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Explainer-How are money market funds preparing for a potential debt ceiling crisis?

Published 04/06/2023, 03:28 PM
Updated 04/06/2023, 05:03 PM
© Reuters. FILE PHOTO: U.S. dollar banknotes are displayed in this illustration taken, February 14, 2022. REUTERS/Dado Ruvic/Illustration
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By John McCrank

NEW YORK (Reuters) - Assets in money market funds have soared to record levels, drawing investors with their safe-haven appeal and yields that far exceed those paid on bank deposits.

The funds are traditionally considered low-risk and liquid as they invest in high-quality assets, including short-term Treasuries. Yet funds that rely on U.S. government debt could be a potential - though so far, unlikely - trouble spot if lawmakers are unable to hammer out a deal on raising the nation's borrowing limit, setting the stage for a default.

HOW BIG ARE MONEY MARKET FUNDS?

Assets under management in U.S. money market funds, which include Treasury-only funds, prime funds, and government funds, totaled a record $5.2 trillion as of March 29, Investment Company Institute data showed.

The funds saw their third-largest ever monthly inflow in March, largely due to banking sector stress triggered by a run on deposits at Silicon Valley Bank, said Peter Crane, president of Crane Data.

Another reason for the funds' growth has been their yield advantage over bank deposits. After the Federal Reserve raised its Fed funds rate target to 4.75%-5% over the last year, the average rate at money funds is 4.5% and trending toward 5%, compared to less than 1% for bank deposits, said Deborah Cunningham chief investment officer of global liquidity markets at Federated Hermes (NYSE:FHI). WHAT IS THE DEBT CEILING?

The debt ceiling is the maximum amount the U.S. government can borrow to meet its financial obligations. When the ceiling is reached, the Treasury cannot issue any more bills, bonds or notes.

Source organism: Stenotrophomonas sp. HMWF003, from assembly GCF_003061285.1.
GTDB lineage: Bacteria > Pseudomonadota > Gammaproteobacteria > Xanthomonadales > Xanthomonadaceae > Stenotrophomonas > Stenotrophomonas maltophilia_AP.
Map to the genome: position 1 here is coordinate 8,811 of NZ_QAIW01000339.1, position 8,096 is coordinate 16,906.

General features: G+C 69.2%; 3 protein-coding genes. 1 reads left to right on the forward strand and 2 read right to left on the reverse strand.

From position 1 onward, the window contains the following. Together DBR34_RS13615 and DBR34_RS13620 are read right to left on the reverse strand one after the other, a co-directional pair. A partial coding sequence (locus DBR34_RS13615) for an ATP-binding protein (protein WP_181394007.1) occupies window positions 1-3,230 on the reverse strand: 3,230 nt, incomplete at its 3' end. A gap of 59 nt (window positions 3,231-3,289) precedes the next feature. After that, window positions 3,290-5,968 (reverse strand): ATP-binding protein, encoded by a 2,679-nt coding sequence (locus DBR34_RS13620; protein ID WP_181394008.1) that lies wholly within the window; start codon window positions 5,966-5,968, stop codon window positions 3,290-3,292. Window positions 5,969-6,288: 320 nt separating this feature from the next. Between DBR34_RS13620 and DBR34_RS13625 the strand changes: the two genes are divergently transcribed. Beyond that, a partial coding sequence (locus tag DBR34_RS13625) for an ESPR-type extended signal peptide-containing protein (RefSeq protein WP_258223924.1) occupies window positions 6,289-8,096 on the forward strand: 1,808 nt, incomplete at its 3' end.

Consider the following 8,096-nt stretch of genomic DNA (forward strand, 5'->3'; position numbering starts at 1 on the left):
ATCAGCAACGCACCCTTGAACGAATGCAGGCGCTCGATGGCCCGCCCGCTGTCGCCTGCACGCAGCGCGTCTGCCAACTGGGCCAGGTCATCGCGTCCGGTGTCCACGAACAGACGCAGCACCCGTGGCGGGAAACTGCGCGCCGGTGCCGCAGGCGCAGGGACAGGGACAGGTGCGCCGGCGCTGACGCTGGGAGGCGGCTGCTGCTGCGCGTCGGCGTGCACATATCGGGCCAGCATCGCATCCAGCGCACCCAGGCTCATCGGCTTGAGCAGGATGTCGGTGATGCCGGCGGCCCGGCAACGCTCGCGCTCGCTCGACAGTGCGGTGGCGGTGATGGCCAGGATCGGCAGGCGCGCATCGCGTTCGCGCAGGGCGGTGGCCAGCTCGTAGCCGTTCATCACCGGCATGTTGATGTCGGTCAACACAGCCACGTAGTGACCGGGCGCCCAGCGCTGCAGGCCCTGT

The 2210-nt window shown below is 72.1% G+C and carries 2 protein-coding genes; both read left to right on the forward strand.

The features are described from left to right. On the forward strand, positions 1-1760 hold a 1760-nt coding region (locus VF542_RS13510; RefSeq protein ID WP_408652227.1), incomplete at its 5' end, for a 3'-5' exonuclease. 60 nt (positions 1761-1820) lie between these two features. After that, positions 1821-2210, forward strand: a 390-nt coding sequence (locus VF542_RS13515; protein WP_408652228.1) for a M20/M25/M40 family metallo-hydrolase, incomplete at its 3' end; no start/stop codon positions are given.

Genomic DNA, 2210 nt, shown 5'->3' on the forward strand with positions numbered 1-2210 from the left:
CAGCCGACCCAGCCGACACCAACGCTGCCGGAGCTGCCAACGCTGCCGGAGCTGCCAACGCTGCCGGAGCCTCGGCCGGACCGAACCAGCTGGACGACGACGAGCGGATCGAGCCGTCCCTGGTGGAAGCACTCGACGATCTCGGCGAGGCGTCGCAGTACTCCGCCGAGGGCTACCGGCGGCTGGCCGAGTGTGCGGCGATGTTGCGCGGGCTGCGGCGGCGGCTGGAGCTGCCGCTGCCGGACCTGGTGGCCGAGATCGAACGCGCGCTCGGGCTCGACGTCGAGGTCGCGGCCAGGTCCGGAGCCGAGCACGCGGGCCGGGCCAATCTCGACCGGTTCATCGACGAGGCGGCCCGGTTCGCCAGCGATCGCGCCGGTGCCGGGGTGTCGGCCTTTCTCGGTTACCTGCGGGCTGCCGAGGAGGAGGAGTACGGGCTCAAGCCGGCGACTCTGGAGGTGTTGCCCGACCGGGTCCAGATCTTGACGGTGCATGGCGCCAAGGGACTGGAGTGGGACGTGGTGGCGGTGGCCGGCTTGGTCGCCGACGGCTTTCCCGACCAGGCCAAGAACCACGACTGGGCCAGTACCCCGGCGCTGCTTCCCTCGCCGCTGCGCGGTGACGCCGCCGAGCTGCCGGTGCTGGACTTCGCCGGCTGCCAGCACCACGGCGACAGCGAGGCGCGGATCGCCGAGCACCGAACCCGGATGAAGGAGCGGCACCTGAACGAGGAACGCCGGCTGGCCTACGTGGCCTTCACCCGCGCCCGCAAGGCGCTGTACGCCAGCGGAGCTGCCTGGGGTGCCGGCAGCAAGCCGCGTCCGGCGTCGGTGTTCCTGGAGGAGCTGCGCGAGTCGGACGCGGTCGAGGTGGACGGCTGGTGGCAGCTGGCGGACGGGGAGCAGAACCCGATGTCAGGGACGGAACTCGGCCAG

Some investors worry the Republican Party's narrow majority in Congress could give the party's hard-liners the upper hand, making it harder to reach a deal on raising the debt ceiling in 2023.

U.S. Treasury Secretary Janet Yellen has said the government could pay its bills only through early June without increasing the limit. Some analysts forecast that the government would exhaust its cash and borrowing capacity - the so-called "X Date" - sometime in the third or fourth quarter.

Legislative standoffs over raising the debt limit regularly occur in Washington and have largely been resolved before they could affect markets. A protracted standoff in 2011, however, prompted Standard & Poor's to downgrade the U.S. credit rating for the first time, contributing to market volatility. WHY IS THE DEBT CEILING A CONCERN FOR MONEY MARKET FUNDS?

Though they are viewed as among the safest of investments, government officials and ratings agencies have recently warned that money market funds may be vulnerable to stress.

Fitch Ratings warned in February that the potential for investor redemptions and volatility in Treasury-only money market funds – as opposed to prime and government money market funds, which have other sources of funding – would rise if investors believed the government were to default.

"These funds could face increased volatility in the Treasury market and heightened investor redemptions as the debt ceiling deadline approaches," the firm's analysts wrote.

Yellen recently cautioned that money market funds are susceptible to runs on deposits during times of extreme market stress, as she called for stronger regulation of the growing non-bank sector.

Runs on money market funds have been rare. In 2008, a large money market fund that was over-exposed to commercial paper issued by failed bank Lehman Brothers suffered a run on assets, forcing its net asset value to fall below $1, a term known as "breaking the buck." HOW ARE MONEY FUNDS MANAGING RISK? Some portfolio managers are avoiding Treasury maturities that could see volatility around the so-called X-date, after which the U.S. may no longer be able to pay all its obligations, said Crane of Crane Data.

Others are also looking to tap the Fed's reverse repurchase agreement (RRP) facility rather than sell Treasury bills around potential technical default dates when volatility could rise, said Doug Spratley, who manages money funds for T Rowe Price (NASDAQ:TROW).

The RRP allows money funds to buy securities from the Fed and then sell them back the next day at a higher price, ensuring liquidity.

© Reuters. FILE PHOTO: U.S. dollar banknotes are displayed in this illustration taken, February 14, 2022. REUTERS/Dado Ruvic/Illustration

"You don't want to be a forced seller into that time, so you keep your liquidity high in something that's not going to get hit, and the biggest, easiest answer is the RRP," he said.

Over the past decade, the money fund industry has also put together working groups to prepare for the possibility of a technical default by the Treasury, said Federated's Cunningham.

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